So whatever happened to that Armageddon in the $475-billion municipal bond fund market?
Late last year, Meredith Whitney, a banking analyst and principal at the research firm Meredith Whitney Advisory Group LLC who gained a reputation for market savvy with her sage 2007 warning that Citigroup would need a massive capital infusion, shocked investors when she went on "60 Minutes" and predicted that somewhere between 50 and 100 struggling municipalities were headed for default and that investors would lose “hundreds of billions of dollars.”
Her dire words led nervous bond investors, who had been pouring money into munis throughout 2009 and the first three quarters of 2010, to pull $48.5 billion out of municipal bonds and bond funds over the next 29 weeks until a turnaround in early June, according to the research firm Lipper. An additional $500 million was withdrawn from muni ETFs over that period, Lipper reported.
In reality, there was no wave of defaults in the muni bond market. In fact, there were only 26 defaults in the first six months of this year accounting for a total default volume of $818.2 million. That is sharply down from 60 defaults, worth $2.8 billion, over the same six-month period last year.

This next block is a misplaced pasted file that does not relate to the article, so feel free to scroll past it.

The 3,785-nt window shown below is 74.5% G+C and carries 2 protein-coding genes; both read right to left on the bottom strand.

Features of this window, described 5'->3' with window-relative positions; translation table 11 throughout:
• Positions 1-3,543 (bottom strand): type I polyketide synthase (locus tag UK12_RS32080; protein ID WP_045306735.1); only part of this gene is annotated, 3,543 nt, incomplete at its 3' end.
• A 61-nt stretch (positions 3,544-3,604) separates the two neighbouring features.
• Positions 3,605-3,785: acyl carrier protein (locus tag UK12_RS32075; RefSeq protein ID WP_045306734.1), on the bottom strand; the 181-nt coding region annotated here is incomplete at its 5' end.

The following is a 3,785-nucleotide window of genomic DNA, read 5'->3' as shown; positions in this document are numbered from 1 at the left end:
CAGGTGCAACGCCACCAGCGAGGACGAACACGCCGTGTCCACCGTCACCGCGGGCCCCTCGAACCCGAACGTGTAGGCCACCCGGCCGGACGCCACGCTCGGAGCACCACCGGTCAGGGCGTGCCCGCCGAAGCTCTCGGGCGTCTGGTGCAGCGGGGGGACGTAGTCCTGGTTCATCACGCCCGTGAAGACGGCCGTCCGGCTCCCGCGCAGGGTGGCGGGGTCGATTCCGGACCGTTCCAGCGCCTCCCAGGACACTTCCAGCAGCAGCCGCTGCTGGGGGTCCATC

To be sure, municipalities and many states are struggling with reduced revenues because of the struggling economy, as well as the loss of federal funds as the last of the 2009 federal stimulus funds have dried up, with no more federal aid in the pipeline.
Where Whitney may have gotten it wrong was in assuming that strapped budgets and shriveled tax bases would lead local or even state governments to skip interest payments on their debt rather than cut services to their residents or lay off workers.
In fact, as Richard Lehmann, president of ISA, a Florida-based investment advisory and research firm, told Reuters, "Default is only going to happen when the municipality runs out of cash. If you don't pay your bonds, then you lose the conduit for maintaining your liquidity. So it's one of the last things you're going to cut."
As it happens, issuers of municipal bonds have been slashing workforces (39,000 jobs cut in June alone by public agencies, state and local, according to Friday's report from the U.S. Bureau of Labor Statistics) and cutting services, but they have been making their debt payments on time.
Whitney, who was traveling and unavailable for comment Friday, as recently as May had been sticking to her guns. On her firm's website, she said that municipalities and states are still “enormously overleveraged” and are limited in their responses because they are required to have balanced budgets.
It’s either cut services, which she said are being cut to the bone, or de-leverage.
Her conclusion: “Municipal bond holders will experience their own form of contract renegotiation in the form of debt restructurings at the local level. These are just the facts. The sooner we accept them, the sooner we can get state finances back on track, and a real U.S. economic recovery underway.”